Tuesday, September 30, 2008

The Seeker Sensitive Life

I found thehes comment on my post below, on Hell, especially interesting. Paraphrasing Mark Dever, they said, "we'd do a lot better to have Seeker Sensitive Lives instead of Seeker-sensitive services." I couldn't agree more. But what would a so-called "seeker-sensitive life" look like? My initial thoughts on the subject are below. What are yours?
  1. Deliberate engagement: One of the trends in modern evangelicalism that bothers me most is the tendency to isolate ourselves from the world. Where the old-style fundamentalists made deliberate choices to separate themselves from "the world" (don't smoke, drink, chew, go to movies, play cards, and so legalistically on...), modern evangelicals are content to do so without the recognition that this is the effect achieved. So, instead of deciding not to wear make-up or ever drink a beer, modern evangelicals simply built an alternative culture and live exclusively in it. So we now have Christian music, Christian movies, Christian coffeehouses, Christian schools, Christian businessman clubs, Christian phone books, Christian bookstores, Christian candy, Christian clothing and on and on. As a Christian, you don't have to engage the world much at all. And it shows in the fact that despite all of the above, our country has never had fewer authentic Christian people. If we want to reach the world with Gospel, we have to be in it, but not of it just like Jesus said we should be.
  2. Intentional relationships: One of the great tragedies of Christianity in America is that, five years post-conversion, the average Christian has zero friends who aren't Christians. A real Christian needs real relationships with people who are really lost and therefore really going to Hell. We need to intentionally put ourselves into situations where we can do this. This means not just involving ourselves in the world with all of its mess, but also building connections with sinners, wherever we find them.
  3. Loving interaction: It isn't enough to simply know some non-Christians though. One has to engage with them in a loving way. We need to be willing to love them enough not to make a big deal out of their sin before they have the power of the Holy Spirit within them to change. We need to participate with them in activities they enjoy. We need to know them well and be vulnerable about what our lives are really like, so they don't form a false impression of Christians as "shiny happy people holding hands" (like REM sang year ago).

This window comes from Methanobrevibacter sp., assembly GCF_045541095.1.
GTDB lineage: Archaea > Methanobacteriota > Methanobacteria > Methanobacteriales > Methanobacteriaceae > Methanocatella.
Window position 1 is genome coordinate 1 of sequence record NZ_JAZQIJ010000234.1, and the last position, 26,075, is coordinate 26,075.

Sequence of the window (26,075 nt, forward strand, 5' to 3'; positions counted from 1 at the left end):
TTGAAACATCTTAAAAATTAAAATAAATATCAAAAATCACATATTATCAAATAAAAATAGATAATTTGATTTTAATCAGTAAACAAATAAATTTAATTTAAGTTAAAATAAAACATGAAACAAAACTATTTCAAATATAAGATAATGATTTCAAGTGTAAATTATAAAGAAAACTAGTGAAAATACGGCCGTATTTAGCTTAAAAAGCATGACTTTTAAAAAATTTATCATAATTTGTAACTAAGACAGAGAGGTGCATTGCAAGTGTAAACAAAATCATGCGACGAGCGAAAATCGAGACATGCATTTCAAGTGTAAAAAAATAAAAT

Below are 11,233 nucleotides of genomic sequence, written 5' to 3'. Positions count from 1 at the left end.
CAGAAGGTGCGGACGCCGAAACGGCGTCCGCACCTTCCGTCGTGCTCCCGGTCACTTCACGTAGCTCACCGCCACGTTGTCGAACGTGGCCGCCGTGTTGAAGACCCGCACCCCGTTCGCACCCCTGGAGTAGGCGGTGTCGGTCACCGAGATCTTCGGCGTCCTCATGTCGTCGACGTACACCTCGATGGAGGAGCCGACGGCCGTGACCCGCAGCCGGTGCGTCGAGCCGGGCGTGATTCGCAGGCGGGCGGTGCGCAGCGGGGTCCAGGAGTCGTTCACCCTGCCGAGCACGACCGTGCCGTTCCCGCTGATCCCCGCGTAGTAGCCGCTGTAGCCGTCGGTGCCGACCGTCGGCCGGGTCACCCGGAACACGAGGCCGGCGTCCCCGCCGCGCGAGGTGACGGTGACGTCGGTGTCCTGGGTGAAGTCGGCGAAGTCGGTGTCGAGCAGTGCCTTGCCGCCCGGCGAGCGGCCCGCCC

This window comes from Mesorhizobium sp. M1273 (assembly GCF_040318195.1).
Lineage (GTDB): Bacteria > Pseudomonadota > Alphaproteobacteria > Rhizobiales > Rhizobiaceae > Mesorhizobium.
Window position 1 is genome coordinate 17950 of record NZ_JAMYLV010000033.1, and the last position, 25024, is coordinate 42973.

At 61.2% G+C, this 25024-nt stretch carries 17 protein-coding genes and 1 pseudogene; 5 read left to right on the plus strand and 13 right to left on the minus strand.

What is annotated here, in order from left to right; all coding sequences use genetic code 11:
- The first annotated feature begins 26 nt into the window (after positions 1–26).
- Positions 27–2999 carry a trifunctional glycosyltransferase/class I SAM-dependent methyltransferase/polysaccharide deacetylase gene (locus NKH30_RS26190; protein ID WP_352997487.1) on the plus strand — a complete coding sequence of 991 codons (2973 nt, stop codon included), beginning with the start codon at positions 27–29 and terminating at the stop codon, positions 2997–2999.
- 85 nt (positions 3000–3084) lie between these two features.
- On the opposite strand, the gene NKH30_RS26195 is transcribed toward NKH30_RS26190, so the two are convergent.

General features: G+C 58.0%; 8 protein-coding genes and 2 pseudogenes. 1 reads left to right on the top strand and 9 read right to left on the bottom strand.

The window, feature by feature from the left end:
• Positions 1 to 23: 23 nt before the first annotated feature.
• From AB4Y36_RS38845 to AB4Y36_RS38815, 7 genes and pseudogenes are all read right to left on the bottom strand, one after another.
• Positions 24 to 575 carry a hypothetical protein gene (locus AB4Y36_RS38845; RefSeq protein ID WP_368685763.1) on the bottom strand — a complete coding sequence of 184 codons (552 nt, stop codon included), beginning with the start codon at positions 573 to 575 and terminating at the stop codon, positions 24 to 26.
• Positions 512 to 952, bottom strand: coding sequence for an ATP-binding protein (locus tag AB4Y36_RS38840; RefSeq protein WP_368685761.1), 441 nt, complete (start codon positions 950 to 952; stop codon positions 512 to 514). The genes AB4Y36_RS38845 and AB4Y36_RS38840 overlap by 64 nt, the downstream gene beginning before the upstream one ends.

4. Thoughtful explanation: Very often, Christians present their faith in a way that is hard for others to accept. They can't answer tough questions or give flippant answers to things that the person is genuinely struggling to think through. There are good answers to every intellectual challenge to the Christian faith, and I believe that every Christian should know what at least some of those answers are so that they can explain the Gospel in a way that makes sense. Christianity is the only solid basis for understanding the world and our place in it, but far too many Christians neither understand that nor can explain why.
  5. Compelling character: The Gospel only makes sense if the truths we espouse line up with the lives that we live. I have grown tired of hearing of Christian leader after Christian leader whose private life was virtually the mirror image of his public persona. But average Christians, no less than the public figures, need godly character too. The Gospel is mocked, not because it is not true, but because the lives of many Christians make it unbelievable.

No comments: